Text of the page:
Beware the passion project of the unrestrained actor. Georgetown, Christoph Waltz’s directorial debut, is a missed opportunity of epic proportions. This is a film about a mysterious, charming man who seduces a wealthy older woman and insinuates himself into the Washington elite. It is a film where that same older woman dies under circumstances that even the most charitable observer would describe as dodgy. And perhaps most importantly, this is a film that stars Christoph Waltz, Annette Bening, and Vanessa Redgrave, actors who have 12 Oscar nominations and 3 wins between them. So how on earth is it so supernaturally dull?

Essentially, Ulrich Mott (Waltz) manipulates Elsa Brecht (Redgrave) into a romantic relationship, despite being at least two decades her junior. With this relationship comes a grand house in Georgetown, a position amongst the upper echelons of DC society, a cushy job in the diplomatic sphere, and an incredibly suspicious stepdaughter (Bening) who doubts every aspect of his relationship with her mother. (As in all things, Annette Bening is right, but that’s neither here nor there.)

There is something inescapably shady about Ulrich — he seems to have come out of nowhere to serve as a charming suitor for Elsa, and his past is an almost complete unknown. At no point in the film can we be confident that he is telling the truth, or if he’s just weaving an increasingly convoluted web of lies. And when his back is against the wall, his fabrications become ever more grandiose and desperate. Who is this man, and how did he ever manage to worm his way into such a prestigious position?

More importantly, do we still even care?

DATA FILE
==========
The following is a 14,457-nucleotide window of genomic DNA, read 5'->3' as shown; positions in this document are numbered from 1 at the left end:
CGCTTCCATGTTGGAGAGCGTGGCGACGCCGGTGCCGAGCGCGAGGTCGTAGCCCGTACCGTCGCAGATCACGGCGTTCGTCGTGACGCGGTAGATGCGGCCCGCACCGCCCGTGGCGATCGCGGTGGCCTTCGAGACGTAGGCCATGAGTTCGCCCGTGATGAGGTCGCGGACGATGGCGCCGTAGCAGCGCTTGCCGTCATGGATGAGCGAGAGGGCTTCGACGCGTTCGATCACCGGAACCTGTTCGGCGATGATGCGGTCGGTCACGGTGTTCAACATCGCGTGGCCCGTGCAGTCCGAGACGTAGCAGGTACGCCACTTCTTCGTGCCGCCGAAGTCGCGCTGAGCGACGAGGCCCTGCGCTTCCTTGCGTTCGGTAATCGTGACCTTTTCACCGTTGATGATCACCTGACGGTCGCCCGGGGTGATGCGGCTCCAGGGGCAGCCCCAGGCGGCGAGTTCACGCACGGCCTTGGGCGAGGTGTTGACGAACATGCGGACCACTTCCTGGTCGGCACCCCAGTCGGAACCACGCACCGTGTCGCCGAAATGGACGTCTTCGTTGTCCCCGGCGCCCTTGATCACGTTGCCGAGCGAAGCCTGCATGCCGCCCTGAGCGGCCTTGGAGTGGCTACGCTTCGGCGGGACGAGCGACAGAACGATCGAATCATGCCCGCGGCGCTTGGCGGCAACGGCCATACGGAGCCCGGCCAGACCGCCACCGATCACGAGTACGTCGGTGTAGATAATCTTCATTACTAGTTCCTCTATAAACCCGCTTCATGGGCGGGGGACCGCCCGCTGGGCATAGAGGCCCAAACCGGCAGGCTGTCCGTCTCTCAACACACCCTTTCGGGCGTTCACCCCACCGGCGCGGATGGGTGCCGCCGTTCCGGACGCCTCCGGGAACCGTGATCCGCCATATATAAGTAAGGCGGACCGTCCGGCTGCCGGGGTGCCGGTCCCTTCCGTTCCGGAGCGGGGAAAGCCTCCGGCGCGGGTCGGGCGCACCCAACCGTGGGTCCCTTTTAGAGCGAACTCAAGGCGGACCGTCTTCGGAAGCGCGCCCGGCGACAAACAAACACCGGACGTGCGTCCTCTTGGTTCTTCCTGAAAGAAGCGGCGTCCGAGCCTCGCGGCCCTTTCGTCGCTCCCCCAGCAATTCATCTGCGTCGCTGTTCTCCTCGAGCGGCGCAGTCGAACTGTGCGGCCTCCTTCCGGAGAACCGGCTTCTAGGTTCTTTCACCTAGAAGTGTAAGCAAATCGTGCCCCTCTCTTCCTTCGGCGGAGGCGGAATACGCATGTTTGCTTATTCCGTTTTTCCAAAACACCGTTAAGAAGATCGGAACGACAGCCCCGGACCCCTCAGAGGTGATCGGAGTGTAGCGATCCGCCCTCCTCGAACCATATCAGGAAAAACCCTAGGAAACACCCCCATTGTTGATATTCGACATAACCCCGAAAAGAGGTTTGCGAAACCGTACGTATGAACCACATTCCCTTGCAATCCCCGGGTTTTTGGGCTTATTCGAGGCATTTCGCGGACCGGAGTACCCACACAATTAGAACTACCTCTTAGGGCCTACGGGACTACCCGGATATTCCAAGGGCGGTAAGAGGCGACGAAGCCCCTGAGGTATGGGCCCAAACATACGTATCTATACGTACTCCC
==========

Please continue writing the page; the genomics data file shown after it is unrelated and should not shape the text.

It feels ridiculous to say this, knowing how inhumanly charismatic Christoph Waltz has been in past roles even when he’s playing the villain, but he isn’t charming enough here. There’s something irritatingly unctuous about Waltz as Ulrich which immediately removes any doubt about whether or not he’s a disreputable character, a slimily ingratiating air to his interactions with Elsa that are tremendously unappealing. There’s no ambiguity surrounding his character and his choices, so any mystery about his intentions is ineffective. This film gave us a weasel when what it needed was a fox: cunning, charming, and dangerous.

What’s surprising is that we know from basically every single one of Waltz’s past performances that he’s uniquely capable of playing that role, but for whatever reason it doesn’t come through here. He and Redgrave have a few tantalizing arguments that showcase their talents, but they’re few and far between, and the film is hamstrung by the fact that Redgrave’s character spends the majority of it dead. In fact, Georgetown likely would have been a great deal more enjoyable if we had spent more time exploring this truly bizarre courtship rather than investigating Elsa’s death and trying to get to the bottom of Ulrich’s character, who is dishonest but not necessarily engaging.

The true injustice is Annette Bening’s place in this film. How can you justify bringing such a wonderful actress into your film and giving her so little to work with? She does her best with what she has, but there’s not very much for her to sink her teeth into. Overall, that’s how the entire film feels: like a waste of potential. There are undeniably great actors in Georgetown, and a story that in all fairness should be fascinating, but the film squanders them, which is the biggest crime of all.

Rating: ★★